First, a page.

Thoughts on Les Miserables

Last night I went to see Les Miserables. I really liked it. It was very powerful. I have seen Les Miserables on Broadway in New York and at the Utah Shakespeare Festival. I liked the movie the most. I just wanted to share some thoughts about the film and the themes that stood out to me the most about the story.

Conflicting desires/motives.
Having conflicting desires is part of the human experience. We have all felt the inner struggle of having to choose between difficult options. Our decisions in those moments define who we are. The song "Who Am I?" sung by Jean Valjean (Hugh Jackman) amazingly expresses this aspect of the human experience. Valjean had to choose between being condemned by man (to physical prison) or be damned by God (to a spiritual prison). If he choose to be condemned by man, he would free an innocent person (who was mistakenly thought to be Jean Valjean), but he might in turn condemn all the factory workers who relied on him for work. If he choose to let the innocent man suffer in his place, then he would be damned of God, but he would be free from the condemnation of man's punishment. As he is struggling with this choice, he reminds himself of the promise He made to God that he would serve God. Valjean reminds himself that he is the type of man who must keep his promise. His promise gave him a reason to act that was independent of his immediate desires. It is amazing to me how much Victor Hugo and the writers of the music understand human nature.

Dealing with reality
Les Miserables shows how people deal with reality in different ways. The young Cosette tried to evade the reality of her situation by escaping into her imagination (Castle in the clouds). Because she is so young, I think the audience would encourage her escape into her imagination as a means of dealing with reality. I think that we encourage this imagination about Santa Claus for similar reasons (not to escape reality, but to enhance it). I contrast this with Eponine who knows that Marius doesn't love her (romantically), but she uses her imagination to escape reality by pretending that Marius loves her (On My Own). This contrast raises an interesting question: Why is it ok for children to use their imagination in this way, but not so ok for adults to use their imagination in this way?

Some people deal with reality by descending into the basest of wants and desires. The Thenardiers were corrupt and they tried to corrupt anything else that was pure. This is somewhat humorously and disgustingly depicted in the movie when Monsieur Thenardier takes a Santa Claus—a symbol of peace and purity—from the street and corrupts him by exposing him to iniquity. The Thenardiers are the opposite of Jean Valjean. While Jean Valjean would act based on a desire-independent reasons such as his promise to God, the Thenardiers would only act on desire-dependent reasons. On a side note, I thought that Sasha Baron Cohen (who also played as Borat and Ali G) and Helena Bonham Carter were cast perfectly as the Thenadiers.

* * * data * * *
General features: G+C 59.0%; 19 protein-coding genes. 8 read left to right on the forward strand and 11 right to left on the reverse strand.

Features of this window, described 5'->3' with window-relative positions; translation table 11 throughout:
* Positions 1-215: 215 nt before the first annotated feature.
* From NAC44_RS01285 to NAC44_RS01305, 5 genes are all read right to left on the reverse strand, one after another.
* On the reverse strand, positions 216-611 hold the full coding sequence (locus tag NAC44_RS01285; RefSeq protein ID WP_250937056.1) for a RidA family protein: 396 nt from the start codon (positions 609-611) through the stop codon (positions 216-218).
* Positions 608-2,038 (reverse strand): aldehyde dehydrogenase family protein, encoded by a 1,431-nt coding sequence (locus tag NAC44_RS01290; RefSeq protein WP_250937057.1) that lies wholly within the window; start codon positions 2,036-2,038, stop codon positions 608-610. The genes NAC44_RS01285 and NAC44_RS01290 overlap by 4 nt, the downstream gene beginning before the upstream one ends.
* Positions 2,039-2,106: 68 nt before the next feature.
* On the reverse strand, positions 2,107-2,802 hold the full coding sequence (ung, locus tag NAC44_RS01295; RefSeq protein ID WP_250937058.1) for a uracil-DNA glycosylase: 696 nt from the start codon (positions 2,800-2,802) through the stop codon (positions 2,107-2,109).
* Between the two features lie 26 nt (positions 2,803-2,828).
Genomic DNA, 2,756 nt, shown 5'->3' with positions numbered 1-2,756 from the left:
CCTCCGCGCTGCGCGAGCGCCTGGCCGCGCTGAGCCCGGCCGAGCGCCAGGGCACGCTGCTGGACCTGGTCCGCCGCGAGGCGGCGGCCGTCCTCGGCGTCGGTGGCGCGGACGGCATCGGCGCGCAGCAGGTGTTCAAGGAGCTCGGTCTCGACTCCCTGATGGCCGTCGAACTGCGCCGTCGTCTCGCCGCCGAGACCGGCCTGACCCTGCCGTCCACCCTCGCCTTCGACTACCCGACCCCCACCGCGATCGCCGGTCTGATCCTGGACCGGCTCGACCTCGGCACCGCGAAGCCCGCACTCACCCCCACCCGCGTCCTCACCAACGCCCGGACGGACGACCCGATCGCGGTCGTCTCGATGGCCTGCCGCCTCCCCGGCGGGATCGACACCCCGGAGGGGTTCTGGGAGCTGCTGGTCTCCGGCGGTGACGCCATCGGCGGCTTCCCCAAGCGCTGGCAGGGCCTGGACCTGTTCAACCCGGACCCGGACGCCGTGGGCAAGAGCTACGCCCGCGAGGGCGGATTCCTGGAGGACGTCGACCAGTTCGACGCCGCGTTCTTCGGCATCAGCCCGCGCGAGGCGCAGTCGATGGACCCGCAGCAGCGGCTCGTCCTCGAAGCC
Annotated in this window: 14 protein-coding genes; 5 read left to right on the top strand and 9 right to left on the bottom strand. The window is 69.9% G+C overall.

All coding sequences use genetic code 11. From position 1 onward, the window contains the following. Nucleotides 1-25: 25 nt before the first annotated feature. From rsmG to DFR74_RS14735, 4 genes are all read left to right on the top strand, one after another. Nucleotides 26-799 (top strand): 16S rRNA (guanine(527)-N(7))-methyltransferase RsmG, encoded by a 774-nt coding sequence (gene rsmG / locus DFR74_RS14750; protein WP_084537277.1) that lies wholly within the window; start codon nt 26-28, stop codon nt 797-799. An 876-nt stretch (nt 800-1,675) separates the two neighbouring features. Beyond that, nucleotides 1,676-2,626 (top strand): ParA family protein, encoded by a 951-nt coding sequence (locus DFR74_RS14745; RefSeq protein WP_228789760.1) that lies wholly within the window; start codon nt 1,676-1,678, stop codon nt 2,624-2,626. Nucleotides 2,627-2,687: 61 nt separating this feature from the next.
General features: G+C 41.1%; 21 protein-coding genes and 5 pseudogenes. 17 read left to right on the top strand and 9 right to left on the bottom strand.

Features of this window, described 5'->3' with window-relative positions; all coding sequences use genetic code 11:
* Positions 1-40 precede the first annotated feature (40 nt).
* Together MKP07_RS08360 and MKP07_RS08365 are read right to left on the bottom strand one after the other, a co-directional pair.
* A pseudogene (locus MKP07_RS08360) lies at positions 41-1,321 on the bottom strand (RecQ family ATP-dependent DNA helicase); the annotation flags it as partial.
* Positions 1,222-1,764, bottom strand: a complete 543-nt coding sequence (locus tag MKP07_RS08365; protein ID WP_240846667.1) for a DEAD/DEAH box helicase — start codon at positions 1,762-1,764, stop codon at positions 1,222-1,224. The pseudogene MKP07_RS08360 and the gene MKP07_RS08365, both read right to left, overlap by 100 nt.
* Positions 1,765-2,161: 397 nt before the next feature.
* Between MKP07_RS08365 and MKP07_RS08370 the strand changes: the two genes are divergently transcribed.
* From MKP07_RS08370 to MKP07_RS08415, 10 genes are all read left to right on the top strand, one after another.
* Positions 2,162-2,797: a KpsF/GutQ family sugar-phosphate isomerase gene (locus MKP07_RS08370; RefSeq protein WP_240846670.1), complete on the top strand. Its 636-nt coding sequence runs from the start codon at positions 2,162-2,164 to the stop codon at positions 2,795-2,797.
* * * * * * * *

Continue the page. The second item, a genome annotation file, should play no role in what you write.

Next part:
Sometimes people feel they can't deal with reality when reality doesn't conform to their strict vision of it. The psychological anguish that Javere experienced when Jean Valjean showed him that his vision of the world was false caused Javere to kill himself. Javere preferred his false vision of the world to the actual world. I have encountered people who share this preference. I once asked a Ron Paul supporter what he would choose if he had to choose between living a world that will always have some government coercion or dying. Without hesitation he replied that he would prefer death.

Anne Hathaway
I was so moved by Anne Hathaway's performance. It was as if every muscles of her face and every breath was choreographed perfectly in the song (Dreamed a Dream). I was just in awe at her pure talent and raw performance. She should win Best Supporting Actress.

Revolutionaries look for injustices
Injustice lights the fire of revolution. Sometimes revolutionaries are waiting for an injustice to happen. The revolutionaries have reasons for asking for trouble. One reason to do this is to cause the authorities to commit an injustice so that they can use that injustice to cause people to stop collectively acknowledging the authority of those in power. The death of an innocent woman in the mob and the death of Gavrosh (the young boy) and Eponine stirred the revolutionaries to keep fighting for their cause.

The performance in the movie was very emotional. I am not sure if this is a good thing or a bad thing. In one sense, I think that good art should not force emotion. It should be an offering to engage with the art. It should allow the freedom to choose our own emotions and empower us to use our emotions to participate with the art. But in another sense I like to feel those emotions and I want to those emotions to be impressed upon me. I seek after those emotion-provoking things for the same reasons that I choose to ride on rollercoasters. Perhaps one reason that I like those emotions to be impressed upon me is because it reflects back on my emotional faculties. Participating in those emotions confirms to ourselves that we are human. It is like we are a thermometer being exposed to extreme ranges of temperature and knowing that we work correctly. So I liked that the movie was emotional but I am also suspicious of whether this is a good thing. Interested to hear other's thoughts on this.